The market today~

2016-03-04 10.50.34

Market Summary:

The market is looking very similar to the same time last year. The % under contract, inventory

available and volume of homes sold are very comparable to February 2015. In the last 12

months, appreciation in our local sub-markets is ranging from 6% – 16% for single family

homes, and 8% – 19% for attached dwellings.

Under Contract Ratios and Changing Market Price Points: Colorado’s front range has

experienced historic buyer demand and appreciation over the last 3 years from Castle Rock on

the south to Fort Collins on the north. Buyer demand has been especially strong in the more

affordable segment of each sub-market below a certain price point. In every sub-market, Buyer

demand trends downward as prices increase. Here are the price points for our local

communities:

Boulder = $980,000

 Below $980,000 = 70% under contract

 Above $980,000 = 32% under contract

Louisville = $670,000

 Below $670,000 = 63% under contract

 Above $670,000 = 25% under contract

Longmont = $415,000

 Below $415,000 = 80% under contract

 Above $980,000 = 52% under contract

Lafayette = $550,000

 Below $550,000 = 86% under contract

 Above $550,000 = 48% under contract

Broomfield = $495,000

 Below $495,000 = 71% under contract

 Above $495,000 = 49% under contract

Erie = $405,000

 Below $405,000 = 70% under contract

 Above $405,000 = 44% under contract

The start of 2016 Stats & Market Update

 

 

 

 

 

 

 

 

 

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Market Summary:

The single family home market data varied from the attached dwelling market in January 16’,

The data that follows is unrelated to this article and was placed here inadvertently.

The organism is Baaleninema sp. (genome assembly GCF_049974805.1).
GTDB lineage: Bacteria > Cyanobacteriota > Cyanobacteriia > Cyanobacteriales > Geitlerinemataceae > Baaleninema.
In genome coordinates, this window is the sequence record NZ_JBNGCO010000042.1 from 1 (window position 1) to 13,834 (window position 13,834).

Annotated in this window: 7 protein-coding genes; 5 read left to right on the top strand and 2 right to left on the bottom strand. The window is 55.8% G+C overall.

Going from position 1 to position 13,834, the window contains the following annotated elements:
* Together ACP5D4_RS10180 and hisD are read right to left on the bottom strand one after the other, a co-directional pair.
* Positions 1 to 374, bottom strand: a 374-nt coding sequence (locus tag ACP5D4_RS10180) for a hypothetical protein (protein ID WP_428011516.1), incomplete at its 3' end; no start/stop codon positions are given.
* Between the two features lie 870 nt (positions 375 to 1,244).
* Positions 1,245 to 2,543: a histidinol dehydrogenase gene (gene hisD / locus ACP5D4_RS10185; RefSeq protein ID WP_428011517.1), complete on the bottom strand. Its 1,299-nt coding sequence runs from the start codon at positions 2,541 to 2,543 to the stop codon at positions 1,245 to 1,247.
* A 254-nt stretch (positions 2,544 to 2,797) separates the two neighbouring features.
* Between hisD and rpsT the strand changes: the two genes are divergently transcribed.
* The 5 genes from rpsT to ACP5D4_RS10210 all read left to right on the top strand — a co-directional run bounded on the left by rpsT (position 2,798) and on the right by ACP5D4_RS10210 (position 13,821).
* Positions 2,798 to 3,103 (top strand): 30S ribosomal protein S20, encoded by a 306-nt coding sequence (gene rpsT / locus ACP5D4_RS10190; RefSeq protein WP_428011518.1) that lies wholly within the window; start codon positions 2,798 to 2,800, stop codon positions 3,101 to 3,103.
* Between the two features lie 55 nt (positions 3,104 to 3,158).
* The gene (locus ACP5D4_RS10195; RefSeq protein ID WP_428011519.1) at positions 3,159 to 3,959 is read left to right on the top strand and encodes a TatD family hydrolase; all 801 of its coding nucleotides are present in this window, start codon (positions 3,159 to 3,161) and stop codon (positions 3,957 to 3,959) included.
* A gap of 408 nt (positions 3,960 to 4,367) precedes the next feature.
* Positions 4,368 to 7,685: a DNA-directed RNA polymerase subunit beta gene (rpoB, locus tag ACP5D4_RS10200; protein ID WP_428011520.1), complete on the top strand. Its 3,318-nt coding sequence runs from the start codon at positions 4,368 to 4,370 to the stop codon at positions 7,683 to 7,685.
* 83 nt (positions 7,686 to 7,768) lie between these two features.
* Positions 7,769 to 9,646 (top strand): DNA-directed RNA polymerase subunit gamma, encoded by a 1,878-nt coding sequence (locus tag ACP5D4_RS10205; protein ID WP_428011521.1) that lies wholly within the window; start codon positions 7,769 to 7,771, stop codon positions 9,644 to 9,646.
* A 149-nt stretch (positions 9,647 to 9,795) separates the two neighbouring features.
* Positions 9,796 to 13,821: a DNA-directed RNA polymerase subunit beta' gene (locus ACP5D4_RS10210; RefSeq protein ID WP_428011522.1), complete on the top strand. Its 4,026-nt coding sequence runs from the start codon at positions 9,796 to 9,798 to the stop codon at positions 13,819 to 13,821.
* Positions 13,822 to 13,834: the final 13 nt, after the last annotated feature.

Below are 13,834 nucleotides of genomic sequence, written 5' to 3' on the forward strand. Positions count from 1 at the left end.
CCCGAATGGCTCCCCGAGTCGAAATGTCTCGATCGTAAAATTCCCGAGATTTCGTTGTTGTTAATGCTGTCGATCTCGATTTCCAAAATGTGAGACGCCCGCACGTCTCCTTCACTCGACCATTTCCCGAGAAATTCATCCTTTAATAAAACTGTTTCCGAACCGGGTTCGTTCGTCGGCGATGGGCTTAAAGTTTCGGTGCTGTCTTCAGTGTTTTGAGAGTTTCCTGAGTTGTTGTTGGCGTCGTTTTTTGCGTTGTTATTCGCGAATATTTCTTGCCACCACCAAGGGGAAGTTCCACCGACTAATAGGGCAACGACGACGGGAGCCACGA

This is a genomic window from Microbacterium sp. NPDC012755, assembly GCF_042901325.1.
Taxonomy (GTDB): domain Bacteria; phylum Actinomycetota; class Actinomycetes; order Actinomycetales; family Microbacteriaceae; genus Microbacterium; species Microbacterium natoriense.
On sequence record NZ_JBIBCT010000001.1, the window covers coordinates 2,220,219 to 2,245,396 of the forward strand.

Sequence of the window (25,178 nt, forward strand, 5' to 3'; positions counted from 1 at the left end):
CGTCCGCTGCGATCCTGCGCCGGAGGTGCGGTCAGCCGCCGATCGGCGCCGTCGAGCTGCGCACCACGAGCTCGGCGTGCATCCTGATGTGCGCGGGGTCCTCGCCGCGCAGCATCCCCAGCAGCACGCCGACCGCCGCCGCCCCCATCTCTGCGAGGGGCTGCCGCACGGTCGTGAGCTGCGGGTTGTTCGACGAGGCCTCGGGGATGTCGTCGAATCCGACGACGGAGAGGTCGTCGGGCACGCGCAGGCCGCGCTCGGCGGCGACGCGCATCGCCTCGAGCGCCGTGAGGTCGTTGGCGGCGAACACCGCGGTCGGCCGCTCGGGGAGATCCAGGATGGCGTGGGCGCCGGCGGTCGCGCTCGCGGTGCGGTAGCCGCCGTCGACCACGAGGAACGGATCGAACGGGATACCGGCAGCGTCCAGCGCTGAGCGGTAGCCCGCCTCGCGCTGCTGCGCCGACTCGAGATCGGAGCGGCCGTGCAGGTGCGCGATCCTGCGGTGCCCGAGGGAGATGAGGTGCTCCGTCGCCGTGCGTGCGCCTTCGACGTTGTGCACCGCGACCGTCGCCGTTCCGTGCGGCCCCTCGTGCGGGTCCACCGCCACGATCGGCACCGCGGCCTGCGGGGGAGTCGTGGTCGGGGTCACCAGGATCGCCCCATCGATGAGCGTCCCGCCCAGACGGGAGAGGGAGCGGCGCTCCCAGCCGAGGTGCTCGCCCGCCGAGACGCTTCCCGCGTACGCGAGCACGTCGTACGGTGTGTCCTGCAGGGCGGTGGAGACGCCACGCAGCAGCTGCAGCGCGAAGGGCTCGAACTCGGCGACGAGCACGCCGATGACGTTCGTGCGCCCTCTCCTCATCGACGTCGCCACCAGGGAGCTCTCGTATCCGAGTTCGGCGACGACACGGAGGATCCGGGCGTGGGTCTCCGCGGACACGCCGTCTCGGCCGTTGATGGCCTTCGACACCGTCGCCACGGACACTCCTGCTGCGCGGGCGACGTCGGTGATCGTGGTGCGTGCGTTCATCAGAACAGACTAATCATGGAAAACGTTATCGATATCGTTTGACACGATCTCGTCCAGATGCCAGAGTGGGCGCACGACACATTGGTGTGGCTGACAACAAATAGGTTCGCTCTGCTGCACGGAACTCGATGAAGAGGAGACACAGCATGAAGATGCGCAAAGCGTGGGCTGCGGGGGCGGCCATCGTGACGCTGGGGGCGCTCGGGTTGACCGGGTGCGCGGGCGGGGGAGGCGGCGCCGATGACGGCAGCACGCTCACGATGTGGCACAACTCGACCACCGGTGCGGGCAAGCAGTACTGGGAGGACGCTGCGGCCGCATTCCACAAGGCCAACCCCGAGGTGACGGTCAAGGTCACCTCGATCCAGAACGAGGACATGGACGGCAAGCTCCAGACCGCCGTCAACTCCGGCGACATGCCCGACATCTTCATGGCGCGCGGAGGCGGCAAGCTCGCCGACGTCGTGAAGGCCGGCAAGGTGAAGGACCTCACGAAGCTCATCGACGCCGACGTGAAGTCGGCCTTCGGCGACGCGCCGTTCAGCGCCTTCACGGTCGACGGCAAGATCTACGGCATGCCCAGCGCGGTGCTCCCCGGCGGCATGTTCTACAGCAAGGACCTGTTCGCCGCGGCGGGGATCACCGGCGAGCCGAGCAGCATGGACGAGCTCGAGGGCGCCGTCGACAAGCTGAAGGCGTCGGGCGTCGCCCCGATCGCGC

and also varied per county.

Boulder County experienced an overall increase in January sales volume for single family

homes, but a decrease in sales volume for attached dwellings. With the exception of City of

Boulder, the surrounding communities have less inventory as compared to the same time last

year. As a result of the lower inventory and significant buyer demand, it is not surprising that

values continue to rise at historic rates. In the last 12 months, Average price appreciation per

area is as follows:

Single Family Homes (average price appreciation):

 Boulder 17.7%

 Louisville 5.7%

 Lafayette 11.1%

 Superior 11.3%

 Erie 8.9%

 Mountains 5.9%

 Longmont 12.5%

Attached Dwellings (average price appreciation):

 Boulder 15.3%

 Louisville 15.9%

 Lafayette 9.7%

 Superior 7.5%

 Longmont 15.7%

In reviewing current buyer demand for January 2016, the demand is similar to this same time

last year for single family homes, but significantly higher for attached dwellings.

The Denver market is experiencing similar buyer demand for both single family homes and

attached dwellings as compared to the same time last year. However, both inventory and

sales volume are up substantially.

Entering Summer Season

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Here’s a quick recap of where we are this month in our market~

Information provided by IRES and Metrolist Information Services.

 

Boulder Single Family Homes, Market Recap:

 

  • Percentage of Homes Under Contract = Similar to last month
  • Year-to-Date Home Sales = Equal as compared to the same date as last year.
  • Monthly Single Family Home Inventory = down (-9.44%) as compared to the same month last year.  
  • The Days-to-Offer = down (-25.8%) from the same time last year.
  • Median Sales Price = Up (+19.4%) from the same time last year
  • Average Sales Price = Up (+24.1%) from the same time last year.

 

Price Range                           Activity Level

$0 to $1.5mm              =         Seller’s Market

$1.5mm to $2mm        =         Balanced Market

$2mm and up             =         Buyer’s Market

 

Boulder Attached Dwellings, Market Recap:

 

  • Percentage of Homes Under Contract = Higher in the lower price ranges, Lower in the higher price ranges
  • Year-to-Date Home Sales = Up (+2.7%) as compared to the same date as last year.
  • Monthly Single Family Home Inventory = down (-34.1%) as compared to the same month last year.  
  • The Days-to-Offer = down (-45%) from the same time last year.
  • Median Sales Price = Up (+18.3%) from the same time last year
  • Average Sales Price = Up (+23.5%) from the same time last year.